Interferon and ribaviron-based therapy has been the mainstay of HCV treatment. Unfortunately, interferon is not widely available globally, is not always well tolerated, some genotypes respond better than others, and many people who take it do not finish their treatment. While HCV is generally considered to be a curable disease, for many persons this is not a reality. Fortunately, scientific advances and intense research and development have led to the development of many new oral antiviral drugs for HCV infection. The future seems to hold great promise for HCV specific oral drugs that will be more effective and better tolerated. Much still needs to be done to ensure that these advances l lead to greater access and treatment globally.
WHO response
The first official WHO World Hepatitis Day, 28 July 2011, is marked to increase the awareness and understanding of viral hepatitis and the diseases that it causes. It provides an opportunity to focus on specific actions such as:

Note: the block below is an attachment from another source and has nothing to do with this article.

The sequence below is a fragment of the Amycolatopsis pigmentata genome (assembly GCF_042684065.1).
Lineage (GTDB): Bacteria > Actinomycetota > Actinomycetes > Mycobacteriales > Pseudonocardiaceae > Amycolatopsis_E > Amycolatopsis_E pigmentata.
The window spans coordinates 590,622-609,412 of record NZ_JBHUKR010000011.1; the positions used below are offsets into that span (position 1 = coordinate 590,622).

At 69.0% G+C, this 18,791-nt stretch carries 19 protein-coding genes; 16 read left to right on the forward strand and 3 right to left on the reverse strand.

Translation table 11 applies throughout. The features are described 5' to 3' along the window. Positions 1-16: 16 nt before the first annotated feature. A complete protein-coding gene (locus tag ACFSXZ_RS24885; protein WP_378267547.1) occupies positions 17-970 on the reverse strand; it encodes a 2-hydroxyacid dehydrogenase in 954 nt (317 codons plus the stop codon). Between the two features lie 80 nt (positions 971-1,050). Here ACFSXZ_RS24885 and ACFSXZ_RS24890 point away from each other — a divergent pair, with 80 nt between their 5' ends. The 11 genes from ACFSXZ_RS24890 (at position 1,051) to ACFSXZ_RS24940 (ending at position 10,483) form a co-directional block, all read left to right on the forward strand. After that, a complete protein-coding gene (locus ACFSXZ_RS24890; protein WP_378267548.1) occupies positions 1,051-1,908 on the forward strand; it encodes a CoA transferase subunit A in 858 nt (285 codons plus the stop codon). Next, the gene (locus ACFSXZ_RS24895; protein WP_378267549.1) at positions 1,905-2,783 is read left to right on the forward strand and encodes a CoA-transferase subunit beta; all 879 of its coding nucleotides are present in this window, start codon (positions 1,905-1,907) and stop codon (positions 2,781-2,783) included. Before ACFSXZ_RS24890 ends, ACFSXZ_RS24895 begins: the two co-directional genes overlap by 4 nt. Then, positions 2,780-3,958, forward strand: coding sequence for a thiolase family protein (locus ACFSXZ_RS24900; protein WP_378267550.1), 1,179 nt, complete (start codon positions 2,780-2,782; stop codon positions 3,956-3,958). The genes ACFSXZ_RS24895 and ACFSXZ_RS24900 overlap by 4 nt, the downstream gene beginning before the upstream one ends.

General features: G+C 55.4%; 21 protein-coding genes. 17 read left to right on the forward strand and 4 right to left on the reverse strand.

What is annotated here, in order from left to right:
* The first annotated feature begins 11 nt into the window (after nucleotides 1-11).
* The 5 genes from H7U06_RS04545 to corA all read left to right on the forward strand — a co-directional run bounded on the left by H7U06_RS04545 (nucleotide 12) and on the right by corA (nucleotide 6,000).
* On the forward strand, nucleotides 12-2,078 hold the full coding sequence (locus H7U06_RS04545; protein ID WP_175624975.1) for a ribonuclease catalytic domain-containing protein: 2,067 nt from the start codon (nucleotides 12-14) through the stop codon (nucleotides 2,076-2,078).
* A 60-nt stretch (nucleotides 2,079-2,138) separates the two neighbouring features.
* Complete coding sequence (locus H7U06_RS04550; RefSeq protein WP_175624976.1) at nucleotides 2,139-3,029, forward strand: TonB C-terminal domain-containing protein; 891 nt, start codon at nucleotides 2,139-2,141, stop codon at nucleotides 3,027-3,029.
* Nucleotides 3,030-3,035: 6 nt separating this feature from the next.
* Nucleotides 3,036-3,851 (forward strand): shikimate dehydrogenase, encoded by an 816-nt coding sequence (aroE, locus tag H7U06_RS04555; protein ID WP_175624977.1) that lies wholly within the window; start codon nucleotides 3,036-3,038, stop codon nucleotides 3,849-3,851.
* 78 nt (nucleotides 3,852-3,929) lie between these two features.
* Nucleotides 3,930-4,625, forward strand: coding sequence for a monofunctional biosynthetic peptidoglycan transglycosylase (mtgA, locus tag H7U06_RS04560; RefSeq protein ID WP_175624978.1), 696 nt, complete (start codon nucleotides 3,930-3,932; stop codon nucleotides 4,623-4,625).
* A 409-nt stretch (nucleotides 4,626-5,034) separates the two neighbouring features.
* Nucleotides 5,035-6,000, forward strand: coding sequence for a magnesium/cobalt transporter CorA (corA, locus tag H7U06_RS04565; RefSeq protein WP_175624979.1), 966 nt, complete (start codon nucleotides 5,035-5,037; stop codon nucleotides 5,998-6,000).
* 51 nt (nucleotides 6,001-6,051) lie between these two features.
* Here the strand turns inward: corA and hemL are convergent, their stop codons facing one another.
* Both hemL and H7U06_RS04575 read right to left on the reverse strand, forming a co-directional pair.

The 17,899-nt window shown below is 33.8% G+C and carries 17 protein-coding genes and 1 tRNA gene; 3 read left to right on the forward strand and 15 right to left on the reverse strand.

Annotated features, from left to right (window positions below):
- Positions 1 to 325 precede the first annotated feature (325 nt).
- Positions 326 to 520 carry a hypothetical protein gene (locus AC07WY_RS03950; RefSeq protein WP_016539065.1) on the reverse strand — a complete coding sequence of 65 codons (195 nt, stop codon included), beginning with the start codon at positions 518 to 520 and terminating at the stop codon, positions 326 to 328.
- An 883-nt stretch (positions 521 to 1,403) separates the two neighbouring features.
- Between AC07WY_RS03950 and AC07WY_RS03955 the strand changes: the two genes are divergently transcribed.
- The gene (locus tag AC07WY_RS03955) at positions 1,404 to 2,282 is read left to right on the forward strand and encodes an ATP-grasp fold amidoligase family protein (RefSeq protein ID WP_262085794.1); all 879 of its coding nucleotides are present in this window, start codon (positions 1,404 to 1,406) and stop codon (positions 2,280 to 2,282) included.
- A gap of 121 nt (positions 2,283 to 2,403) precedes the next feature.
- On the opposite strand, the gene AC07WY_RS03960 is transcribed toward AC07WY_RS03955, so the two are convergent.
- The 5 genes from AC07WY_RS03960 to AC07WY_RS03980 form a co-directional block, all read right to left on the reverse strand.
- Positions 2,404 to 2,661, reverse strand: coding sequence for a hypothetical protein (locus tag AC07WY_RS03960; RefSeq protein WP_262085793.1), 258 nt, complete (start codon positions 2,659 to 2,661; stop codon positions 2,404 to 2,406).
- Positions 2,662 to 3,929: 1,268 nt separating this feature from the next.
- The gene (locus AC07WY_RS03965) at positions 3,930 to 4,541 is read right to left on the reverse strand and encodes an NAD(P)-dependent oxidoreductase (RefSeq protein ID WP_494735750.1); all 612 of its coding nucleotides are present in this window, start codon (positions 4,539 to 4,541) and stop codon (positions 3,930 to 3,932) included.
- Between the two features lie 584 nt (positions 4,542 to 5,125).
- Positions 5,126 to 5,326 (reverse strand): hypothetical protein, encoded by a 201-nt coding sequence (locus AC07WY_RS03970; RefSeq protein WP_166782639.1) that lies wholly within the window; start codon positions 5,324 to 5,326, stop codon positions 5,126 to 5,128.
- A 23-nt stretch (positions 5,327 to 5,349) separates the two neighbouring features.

· strengthening prevention, screening and control of viral hepatitis and its related diseases;
· increasing hepatitis B vaccine coverage and integration into national immunization programmes; and
· coordinating a global response to hepatitis.
Hepatitis B
Fact sheet N°204 Revised August 2008

Key facts
· Hepatitis B is a viral infection that attacks the liver and can cause both acute and chronic disease.
· The virus is transmitted through contact with the blood or other body fluids of an infected person - not through casual contact.